(WJBF) – Hunger affects many people in the CSRA. And now that school is out, many children have less access to nutritious food without school lunch. 

One in eight people in the area are dealing with food insecurity. And about one in six children struggle to get enough to eat outside of school. Several local organizations are working to get food to families in need during the summer. 

Donna Martin of Burke County Schools tells us she sees families struggling more and more each day. 

“Food stamps have been cut for a lot of our families,” said Martin, director of the Burke County School Nutrition Program. “That has been, like, a safety net for them…the other thing is these families have been used to free breakfast and free lunch. And now they’re out for the summer and they don’t have access to those meals.”

Martin is working to provide what she calls ‘nutrition security’ for children up to eighteen years old during the summer months.

Starting Tuesday, community buses will go out on 26 routes in Burke County to provide families with seven days’ worth of breakfast and lunch.

“When you go to  the grocery store, food is so much more expensive,” said Martin. “What’s great about a summer feeding program is it provides these meals to the family that helps free up their budget a little bit and allows them to pay some of their other bills.”

Golden Harvest Food Bank will work on their Backpack program through the summer months.

“Our backpack program provides food to 2,300 students across our counties in Georgia,” said Abby Muehlfeld, vice president of marketing at Golden Harvest Food Bank. “In the coming months, we’re going to be opening our volunteer center so we can bring our community in to be able to help us put together backpacks for students.”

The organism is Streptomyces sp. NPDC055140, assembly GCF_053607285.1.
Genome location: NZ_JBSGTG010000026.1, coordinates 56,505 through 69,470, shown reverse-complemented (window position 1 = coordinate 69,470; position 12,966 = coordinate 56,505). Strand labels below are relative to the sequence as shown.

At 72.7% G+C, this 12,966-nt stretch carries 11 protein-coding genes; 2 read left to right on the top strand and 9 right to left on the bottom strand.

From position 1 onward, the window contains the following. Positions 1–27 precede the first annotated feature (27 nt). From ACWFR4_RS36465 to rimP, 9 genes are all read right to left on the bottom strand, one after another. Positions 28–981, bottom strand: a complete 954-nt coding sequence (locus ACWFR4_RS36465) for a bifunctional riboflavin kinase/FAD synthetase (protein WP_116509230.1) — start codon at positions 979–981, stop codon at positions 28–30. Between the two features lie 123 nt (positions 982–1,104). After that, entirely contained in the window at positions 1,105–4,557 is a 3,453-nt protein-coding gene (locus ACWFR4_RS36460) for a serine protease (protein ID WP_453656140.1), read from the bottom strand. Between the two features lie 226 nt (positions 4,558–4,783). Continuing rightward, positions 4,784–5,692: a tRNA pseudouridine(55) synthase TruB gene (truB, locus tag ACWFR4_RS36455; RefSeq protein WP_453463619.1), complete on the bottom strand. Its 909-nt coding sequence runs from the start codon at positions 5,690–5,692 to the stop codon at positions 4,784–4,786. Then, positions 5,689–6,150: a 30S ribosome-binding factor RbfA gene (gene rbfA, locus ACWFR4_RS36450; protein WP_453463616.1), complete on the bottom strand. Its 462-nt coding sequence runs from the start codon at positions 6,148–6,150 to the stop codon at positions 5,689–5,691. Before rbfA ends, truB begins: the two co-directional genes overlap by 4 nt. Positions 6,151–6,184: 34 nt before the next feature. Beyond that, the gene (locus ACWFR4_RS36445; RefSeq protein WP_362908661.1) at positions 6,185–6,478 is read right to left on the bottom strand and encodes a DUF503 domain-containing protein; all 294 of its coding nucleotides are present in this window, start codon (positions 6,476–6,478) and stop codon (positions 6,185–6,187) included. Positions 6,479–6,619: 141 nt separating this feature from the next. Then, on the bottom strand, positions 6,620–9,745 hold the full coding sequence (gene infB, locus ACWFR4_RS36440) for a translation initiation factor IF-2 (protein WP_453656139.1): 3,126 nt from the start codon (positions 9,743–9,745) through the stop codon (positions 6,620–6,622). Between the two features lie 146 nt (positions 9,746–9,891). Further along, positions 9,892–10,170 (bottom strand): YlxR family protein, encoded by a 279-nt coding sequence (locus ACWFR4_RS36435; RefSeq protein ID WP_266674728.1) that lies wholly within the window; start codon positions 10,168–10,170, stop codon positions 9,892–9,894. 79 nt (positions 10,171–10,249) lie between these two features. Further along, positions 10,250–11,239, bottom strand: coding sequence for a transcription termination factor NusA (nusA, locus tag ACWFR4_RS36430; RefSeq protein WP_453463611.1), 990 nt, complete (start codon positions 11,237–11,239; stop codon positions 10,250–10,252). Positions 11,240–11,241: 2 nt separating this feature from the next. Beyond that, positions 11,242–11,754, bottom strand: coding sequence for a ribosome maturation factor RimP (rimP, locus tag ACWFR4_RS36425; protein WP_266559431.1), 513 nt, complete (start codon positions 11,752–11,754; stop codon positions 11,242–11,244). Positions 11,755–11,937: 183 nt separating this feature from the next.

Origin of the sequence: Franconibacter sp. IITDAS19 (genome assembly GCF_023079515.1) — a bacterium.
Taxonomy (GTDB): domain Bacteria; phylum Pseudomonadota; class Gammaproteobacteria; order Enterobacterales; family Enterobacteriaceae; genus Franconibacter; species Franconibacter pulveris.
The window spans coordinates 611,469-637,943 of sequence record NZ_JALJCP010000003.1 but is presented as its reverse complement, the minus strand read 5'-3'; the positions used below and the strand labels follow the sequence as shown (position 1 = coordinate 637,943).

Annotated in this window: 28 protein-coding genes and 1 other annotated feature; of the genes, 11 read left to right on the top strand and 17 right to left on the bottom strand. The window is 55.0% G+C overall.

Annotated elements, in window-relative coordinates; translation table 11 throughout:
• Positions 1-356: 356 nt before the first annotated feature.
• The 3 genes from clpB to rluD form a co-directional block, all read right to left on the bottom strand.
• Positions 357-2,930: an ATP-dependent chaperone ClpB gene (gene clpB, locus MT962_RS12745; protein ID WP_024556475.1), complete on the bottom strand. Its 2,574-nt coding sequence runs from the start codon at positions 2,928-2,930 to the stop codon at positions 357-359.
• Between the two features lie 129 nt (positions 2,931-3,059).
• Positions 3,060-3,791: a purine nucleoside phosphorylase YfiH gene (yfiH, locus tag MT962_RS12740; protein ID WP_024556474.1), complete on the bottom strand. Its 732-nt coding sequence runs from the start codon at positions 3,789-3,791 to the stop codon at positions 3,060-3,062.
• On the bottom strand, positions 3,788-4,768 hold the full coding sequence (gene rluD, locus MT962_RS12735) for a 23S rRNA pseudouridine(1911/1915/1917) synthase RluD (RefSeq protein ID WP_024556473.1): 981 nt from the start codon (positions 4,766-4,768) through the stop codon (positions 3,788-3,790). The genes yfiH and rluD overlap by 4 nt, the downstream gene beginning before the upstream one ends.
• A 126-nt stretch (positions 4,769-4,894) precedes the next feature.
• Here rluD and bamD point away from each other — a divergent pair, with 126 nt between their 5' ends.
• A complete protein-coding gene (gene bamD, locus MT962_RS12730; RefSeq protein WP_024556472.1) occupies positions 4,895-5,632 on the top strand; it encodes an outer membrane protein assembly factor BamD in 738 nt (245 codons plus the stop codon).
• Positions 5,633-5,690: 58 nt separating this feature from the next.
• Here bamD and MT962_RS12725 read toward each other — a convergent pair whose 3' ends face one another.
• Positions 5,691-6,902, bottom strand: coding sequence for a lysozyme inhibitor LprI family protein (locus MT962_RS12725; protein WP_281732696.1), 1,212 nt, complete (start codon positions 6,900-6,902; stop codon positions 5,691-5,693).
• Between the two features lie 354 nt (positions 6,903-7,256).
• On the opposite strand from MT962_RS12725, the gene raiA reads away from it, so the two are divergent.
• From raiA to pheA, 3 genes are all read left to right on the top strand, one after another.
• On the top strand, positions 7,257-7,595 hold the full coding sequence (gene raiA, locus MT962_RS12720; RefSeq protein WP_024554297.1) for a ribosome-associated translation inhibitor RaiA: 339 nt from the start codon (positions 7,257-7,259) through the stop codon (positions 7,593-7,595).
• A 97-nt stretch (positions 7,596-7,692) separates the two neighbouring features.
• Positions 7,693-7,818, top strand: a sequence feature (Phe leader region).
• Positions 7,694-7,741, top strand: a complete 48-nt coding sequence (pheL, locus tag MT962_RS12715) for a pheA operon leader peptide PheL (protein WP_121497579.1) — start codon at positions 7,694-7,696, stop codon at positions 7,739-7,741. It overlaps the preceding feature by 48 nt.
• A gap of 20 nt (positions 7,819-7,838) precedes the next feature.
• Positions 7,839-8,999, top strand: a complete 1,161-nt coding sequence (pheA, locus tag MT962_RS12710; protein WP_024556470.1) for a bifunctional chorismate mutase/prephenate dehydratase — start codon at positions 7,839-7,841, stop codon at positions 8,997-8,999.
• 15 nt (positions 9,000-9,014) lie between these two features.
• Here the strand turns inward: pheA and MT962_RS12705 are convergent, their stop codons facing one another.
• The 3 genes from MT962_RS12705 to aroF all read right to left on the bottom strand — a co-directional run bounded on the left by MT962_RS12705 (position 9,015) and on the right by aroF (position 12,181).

Project Life in Augusta also provides meals.

Families in need can get meal boxes once per month, as well as clothing.

“You know, our big vision is to bring life to the city,” said Erik Sowder, director  of operations at Project Life. “One way that we believe we can do that is through dignity- giving people really decent clothing at no cost. And, obviously, that allows them to put their money towards other expenses.” 

Liannis Perez is a No Kid Hungry student ambassador.

She tells us the program was a huge benefit to her and her family when they moved to Burke County. 

“You know how bad things can be and then you come here and you’re like, ‘wow’.” said Perez. “When describing the American Dream, this is how I would describe it. And I think it’s definitely something that needs to be done throughout the whole country.”

You can text the word ‘FOOD’ to 304-304 to set yourself up for the summer meals service provided by No Kid Hungry. For more information on food resources or how you can volunteer, visit the sites below: